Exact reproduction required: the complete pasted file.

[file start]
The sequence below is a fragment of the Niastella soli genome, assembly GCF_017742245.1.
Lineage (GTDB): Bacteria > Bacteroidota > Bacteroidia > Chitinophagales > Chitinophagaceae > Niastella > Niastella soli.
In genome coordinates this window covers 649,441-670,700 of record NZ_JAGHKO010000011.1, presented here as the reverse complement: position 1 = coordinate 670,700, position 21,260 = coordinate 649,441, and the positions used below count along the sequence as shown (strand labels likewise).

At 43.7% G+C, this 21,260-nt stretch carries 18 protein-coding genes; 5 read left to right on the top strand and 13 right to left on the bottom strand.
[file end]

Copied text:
The sequence below is a fragment of the Niastella soli genome, assembly GCF_017742245.1.
Lineage (GTDB): Bacteria > Bacteroidota > Bacteroidia > Chitinophagales > Chitinophagaceae > Niastella > Niastella soli.
In genome coordinates this window covers 649,441-670,700 of record NZ_JAGHKO010000011.1, presented here as the reverse complement: position 1 = coordinate 670,700, position 21,260 = coordinate 649,441, and the positions used below count along the sequence as shown (strand labels likewise).

At 43.7% G+C, this 21,260-nt stretch carries 18 protein-coding genes; 5 read left to right on the top strand and 13 right to left on the bottom strand.